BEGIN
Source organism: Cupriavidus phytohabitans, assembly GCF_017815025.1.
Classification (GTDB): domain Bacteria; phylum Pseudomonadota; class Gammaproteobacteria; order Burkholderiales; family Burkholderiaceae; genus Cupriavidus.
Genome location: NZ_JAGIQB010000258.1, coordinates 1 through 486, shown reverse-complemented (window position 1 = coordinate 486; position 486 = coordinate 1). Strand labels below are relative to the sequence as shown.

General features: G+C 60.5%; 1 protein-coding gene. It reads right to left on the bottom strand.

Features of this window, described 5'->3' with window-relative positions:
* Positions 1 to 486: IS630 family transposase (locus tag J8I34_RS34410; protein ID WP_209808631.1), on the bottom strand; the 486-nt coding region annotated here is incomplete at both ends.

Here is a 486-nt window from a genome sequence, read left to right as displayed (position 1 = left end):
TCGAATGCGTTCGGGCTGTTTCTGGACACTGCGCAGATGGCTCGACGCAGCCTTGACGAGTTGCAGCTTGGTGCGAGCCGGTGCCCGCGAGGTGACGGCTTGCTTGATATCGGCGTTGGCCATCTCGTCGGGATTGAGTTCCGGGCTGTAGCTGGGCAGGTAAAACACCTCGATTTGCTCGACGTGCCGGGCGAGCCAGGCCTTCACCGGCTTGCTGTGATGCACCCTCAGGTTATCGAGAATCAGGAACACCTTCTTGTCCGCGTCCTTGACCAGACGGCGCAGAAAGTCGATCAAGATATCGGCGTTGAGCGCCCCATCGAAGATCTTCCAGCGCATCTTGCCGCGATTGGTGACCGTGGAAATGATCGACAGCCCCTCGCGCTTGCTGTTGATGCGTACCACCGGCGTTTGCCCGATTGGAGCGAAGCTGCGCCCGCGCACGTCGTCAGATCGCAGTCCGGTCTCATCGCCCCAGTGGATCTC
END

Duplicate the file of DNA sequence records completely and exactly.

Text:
Source organism: Cupriavidus phytohabitans, assembly GCF_017815025.1.
Classification (GTDB): domain Bacteria; phylum Pseudomonadota; class Gammaproteobacteria; order Burkholderiales; family Burkholderiaceae; genus Cupriavidus.
Genome location: NZ_JAGIQB010000258.1, coordinates 1 through 486, shown reverse-complemented (window position 1 = coordinate 486; position 486 = coordinate 1). Strand labels below are relative to the sequence as shown.

General features: G+C 60.5%; 1 protein-coding gene. It reads right to left on the bottom strand.

Features of this window, described 5'->3' with window-relative positions:
* Positions 1 to 486: IS630 family transposase (locus tag J8I34_RS34410; protein ID WP_209808631.1), on the bottom strand; the 486-nt coding region annotated here is incomplete at both ends.

Here is a 486-nt window from a genome sequence, read left to right as displayed (position 1 = left end):
TCGAATGCGTTCGGGCTGTTTCTGGACACTGCGCAGATGGCTCGACGCAGCCTTGACGAGTTGCAGCTTGGTGCGAGCCGGTGCCCGCGAGGTGACGGCTTGCTTGATATCGGCGTTGGCCATCTCGTCGGGATTGAGTTCCGGGCTGTAGCTGGGCAGGTAAAACACCTCGATTTGCTCGACGTGCCGGGCGAGCCAGGCCTTCACCGGCTTGCTGTGATGCACCCTCAGGTTATCGAGAATCAGGAACACCTTCTTGTCCGCGTCCTTGACCAGACGGCGCAGAAAGTCGATCAAGATATCGGCGTTGAGCGCCCCATCGAAGATCTTCCAGCGCATCTTGCCGCGATTGGTGACCGTGGAAATGATCGACAGCCCCTCGCGCTTGCTGTTGATGCGTACCACCGGCGTTTGCCCGATTGGAGCGAAGCTGCGCCCGCGCACGTCGTCAGATCGCAGTCCGGTCTCATCGCCCCAGTGGATCTC